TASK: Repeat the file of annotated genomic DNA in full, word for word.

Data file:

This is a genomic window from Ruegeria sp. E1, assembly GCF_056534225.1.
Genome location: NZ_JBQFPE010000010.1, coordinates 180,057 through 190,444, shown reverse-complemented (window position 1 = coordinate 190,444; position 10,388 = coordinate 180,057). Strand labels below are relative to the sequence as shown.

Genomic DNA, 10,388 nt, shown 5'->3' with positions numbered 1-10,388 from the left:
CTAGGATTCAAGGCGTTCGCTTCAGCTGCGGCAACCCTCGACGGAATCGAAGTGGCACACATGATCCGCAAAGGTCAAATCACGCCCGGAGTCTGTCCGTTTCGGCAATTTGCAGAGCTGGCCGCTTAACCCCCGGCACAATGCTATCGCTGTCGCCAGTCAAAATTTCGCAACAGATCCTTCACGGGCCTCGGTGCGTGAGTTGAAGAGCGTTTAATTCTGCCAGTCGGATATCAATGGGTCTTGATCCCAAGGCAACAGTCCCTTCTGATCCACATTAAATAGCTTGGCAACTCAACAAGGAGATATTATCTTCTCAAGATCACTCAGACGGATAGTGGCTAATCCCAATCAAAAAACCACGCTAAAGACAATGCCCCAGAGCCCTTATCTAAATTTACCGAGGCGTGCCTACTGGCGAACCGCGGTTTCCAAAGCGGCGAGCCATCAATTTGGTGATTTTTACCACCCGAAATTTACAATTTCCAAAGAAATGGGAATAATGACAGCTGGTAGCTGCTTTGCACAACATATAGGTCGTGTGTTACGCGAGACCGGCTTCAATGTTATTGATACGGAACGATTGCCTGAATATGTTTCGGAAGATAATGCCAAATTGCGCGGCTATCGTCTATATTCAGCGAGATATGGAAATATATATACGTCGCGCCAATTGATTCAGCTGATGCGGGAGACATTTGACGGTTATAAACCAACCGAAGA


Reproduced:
This is a genomic window from Ruegeria sp. E1, assembly GCF_056534225.1.
Genome location: NZ_JBQFPE010000010.1, coordinates 180,057 through 190,444, shown reverse-complemented (window position 1 = coordinate 190,444; position 10,388 = coordinate 180,057). Strand labels below are relative to the sequence as shown.

Genomic DNA, 10,388 nt, shown 5'->3' with positions numbered 1-10,388 from the left:
CTAGGATTCAAGGCGTTCGCTTCAGCTGCGGCAACCCTCGACGGAATCGAAGTGGCACACATGATCCGCAAAGGTCAAATCACGCCCGGAGTCTGTCCGTTTCGGCAATTTGCAGAGCTGGCCGCTTAACCCCCGGCACAATGCTATCGCTGTCGCCAGTCAAAATTTCGCAACAGATCCTTCACGGGCCTCGGTGCGTGAGTTGAAGAGCGTTTAATTCTGCCAGTCGGATATCAATGGGTCTTGATCCCAAGGCAACAGTCCCTTCTGATCCACATTAAATAGCTTGGCAACTCAACAAGGAGATATTATCTTCTCAAGATCACTCAGACGGATAGTGGCTAATCCCAATCAAAAAACCACGCTAAAGACAATGCCCCAGAGCCCTTATCTAAATTTACCGAGGCGTGCCTACTGGCGAACCGCGGTTTCCAAAGCGGCGAGCCATCAATTTGGTGATTTTTACCACCCGAAATTTACAATTTCCAAAGAAATGGGAATAATGACAGCTGGTAGCTGCTTTGCACAACATATAGGTCGTGTGTTACGCGAGACCGGCTTCAATGTTATTGATACGGAACGATTGCCTGAATATGTTTCGGAAGATAATGCCAAATTGCGCGGCTATCGTCTATATTCAGCGAGATATGGAAATATATATACGTCGCGCCAATTGATTCAGCTGATGCGGGAGACATTTGACGGTTATAAACCAACCGAAGA